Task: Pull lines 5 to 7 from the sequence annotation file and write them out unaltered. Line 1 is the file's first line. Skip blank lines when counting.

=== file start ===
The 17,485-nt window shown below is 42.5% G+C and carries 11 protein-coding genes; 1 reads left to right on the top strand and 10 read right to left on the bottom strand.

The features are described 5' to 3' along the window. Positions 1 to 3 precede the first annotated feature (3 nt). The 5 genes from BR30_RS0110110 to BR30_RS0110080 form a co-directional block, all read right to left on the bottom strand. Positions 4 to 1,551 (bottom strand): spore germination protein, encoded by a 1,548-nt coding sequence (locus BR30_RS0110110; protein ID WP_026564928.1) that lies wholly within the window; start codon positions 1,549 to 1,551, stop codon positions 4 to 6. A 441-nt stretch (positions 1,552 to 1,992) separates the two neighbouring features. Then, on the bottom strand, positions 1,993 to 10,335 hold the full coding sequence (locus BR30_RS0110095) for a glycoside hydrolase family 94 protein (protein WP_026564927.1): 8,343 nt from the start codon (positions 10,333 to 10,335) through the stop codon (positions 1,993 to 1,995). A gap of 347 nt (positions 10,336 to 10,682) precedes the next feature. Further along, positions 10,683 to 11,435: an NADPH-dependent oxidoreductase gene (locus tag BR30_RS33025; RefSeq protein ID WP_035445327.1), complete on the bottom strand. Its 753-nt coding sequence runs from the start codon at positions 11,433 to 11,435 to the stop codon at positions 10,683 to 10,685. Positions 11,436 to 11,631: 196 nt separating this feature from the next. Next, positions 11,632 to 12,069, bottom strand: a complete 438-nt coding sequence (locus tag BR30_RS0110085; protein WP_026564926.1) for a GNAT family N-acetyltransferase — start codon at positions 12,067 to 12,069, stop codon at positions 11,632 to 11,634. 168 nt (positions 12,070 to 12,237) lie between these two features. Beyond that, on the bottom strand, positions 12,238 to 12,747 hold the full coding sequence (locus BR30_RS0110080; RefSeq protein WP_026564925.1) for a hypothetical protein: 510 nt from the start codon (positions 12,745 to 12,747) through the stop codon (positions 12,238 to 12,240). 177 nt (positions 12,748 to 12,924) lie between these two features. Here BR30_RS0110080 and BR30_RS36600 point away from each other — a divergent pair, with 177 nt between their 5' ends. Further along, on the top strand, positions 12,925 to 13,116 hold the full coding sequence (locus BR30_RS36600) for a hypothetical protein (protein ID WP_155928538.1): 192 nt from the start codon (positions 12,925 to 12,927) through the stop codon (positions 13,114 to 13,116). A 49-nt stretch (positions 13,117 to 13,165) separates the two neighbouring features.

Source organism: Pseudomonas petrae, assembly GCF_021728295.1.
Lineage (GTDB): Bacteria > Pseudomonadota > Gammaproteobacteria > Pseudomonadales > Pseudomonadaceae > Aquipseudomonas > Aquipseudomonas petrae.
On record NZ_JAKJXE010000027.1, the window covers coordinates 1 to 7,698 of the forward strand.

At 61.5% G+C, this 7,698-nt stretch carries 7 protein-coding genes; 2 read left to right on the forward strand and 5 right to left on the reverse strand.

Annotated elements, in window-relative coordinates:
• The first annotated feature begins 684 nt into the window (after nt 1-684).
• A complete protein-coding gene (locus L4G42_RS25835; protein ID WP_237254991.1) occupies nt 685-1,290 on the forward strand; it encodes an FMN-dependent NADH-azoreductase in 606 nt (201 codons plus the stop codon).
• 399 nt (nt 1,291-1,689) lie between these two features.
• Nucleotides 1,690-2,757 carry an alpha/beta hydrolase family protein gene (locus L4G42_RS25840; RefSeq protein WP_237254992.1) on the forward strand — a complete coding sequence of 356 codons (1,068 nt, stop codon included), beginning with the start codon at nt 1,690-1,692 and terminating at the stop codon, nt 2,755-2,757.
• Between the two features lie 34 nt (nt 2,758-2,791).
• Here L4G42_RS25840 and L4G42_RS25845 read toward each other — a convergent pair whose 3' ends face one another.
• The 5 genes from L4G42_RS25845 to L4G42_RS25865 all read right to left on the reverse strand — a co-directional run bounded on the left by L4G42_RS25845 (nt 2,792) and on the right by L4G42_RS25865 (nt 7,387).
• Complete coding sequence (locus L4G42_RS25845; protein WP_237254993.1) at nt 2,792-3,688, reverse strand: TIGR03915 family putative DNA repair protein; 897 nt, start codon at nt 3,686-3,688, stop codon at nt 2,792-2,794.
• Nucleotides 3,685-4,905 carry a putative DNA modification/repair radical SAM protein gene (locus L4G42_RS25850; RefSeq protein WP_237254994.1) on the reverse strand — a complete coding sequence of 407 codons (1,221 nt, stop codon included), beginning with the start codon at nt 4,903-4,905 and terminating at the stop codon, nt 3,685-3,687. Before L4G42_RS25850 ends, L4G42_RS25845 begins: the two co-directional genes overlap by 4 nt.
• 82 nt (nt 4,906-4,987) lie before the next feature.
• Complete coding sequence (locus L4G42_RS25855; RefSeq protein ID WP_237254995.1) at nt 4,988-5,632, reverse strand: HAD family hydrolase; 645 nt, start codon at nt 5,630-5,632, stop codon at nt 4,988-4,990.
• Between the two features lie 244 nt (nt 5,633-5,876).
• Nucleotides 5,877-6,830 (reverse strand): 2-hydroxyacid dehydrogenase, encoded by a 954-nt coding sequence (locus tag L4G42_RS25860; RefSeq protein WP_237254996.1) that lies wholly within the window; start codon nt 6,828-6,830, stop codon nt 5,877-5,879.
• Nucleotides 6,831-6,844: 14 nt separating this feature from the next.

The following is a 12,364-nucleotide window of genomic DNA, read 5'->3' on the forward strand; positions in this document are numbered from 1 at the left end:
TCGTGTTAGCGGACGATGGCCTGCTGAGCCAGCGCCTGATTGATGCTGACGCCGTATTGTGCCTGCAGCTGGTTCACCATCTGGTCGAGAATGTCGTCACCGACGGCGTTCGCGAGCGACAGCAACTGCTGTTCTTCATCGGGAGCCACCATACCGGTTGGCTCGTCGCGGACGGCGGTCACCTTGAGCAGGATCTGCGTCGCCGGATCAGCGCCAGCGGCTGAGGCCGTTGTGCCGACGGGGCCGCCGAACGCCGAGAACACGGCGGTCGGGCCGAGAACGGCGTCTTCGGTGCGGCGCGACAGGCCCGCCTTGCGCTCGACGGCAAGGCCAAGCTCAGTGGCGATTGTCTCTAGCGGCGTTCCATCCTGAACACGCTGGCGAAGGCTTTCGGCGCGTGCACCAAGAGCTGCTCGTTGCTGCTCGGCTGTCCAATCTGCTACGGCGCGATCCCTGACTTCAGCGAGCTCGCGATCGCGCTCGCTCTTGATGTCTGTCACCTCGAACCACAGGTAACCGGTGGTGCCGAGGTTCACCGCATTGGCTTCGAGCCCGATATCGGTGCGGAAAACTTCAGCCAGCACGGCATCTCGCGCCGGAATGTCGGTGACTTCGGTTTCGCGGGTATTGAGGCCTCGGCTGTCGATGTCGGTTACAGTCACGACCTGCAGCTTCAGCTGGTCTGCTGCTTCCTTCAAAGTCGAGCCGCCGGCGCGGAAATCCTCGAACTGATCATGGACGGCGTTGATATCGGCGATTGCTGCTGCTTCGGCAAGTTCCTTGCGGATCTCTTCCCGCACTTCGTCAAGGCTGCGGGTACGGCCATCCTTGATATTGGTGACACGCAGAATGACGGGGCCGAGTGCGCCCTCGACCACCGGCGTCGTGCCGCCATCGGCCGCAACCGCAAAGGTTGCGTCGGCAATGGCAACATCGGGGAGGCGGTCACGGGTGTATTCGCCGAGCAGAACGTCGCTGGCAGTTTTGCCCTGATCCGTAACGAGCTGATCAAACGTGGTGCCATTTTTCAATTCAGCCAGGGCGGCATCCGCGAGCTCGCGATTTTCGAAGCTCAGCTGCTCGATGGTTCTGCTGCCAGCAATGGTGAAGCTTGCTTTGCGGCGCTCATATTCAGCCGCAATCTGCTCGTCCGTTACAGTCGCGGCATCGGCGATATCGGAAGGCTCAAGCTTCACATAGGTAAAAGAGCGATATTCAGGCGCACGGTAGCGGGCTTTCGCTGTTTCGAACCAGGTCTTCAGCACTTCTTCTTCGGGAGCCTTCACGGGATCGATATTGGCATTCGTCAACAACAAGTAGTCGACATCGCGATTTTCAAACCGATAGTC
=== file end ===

On record NZ_JAKJXE010000027.1, the window covers coordinates 1 to 7,698 of the forward strand.

At 61.5% G+C, this 7,698-nt stretch carries 7 protein-coding genes; 2 read left to right on the forward strand and 5 right to left on the reverse strand.

Annotated elements, in window-relative coordinates: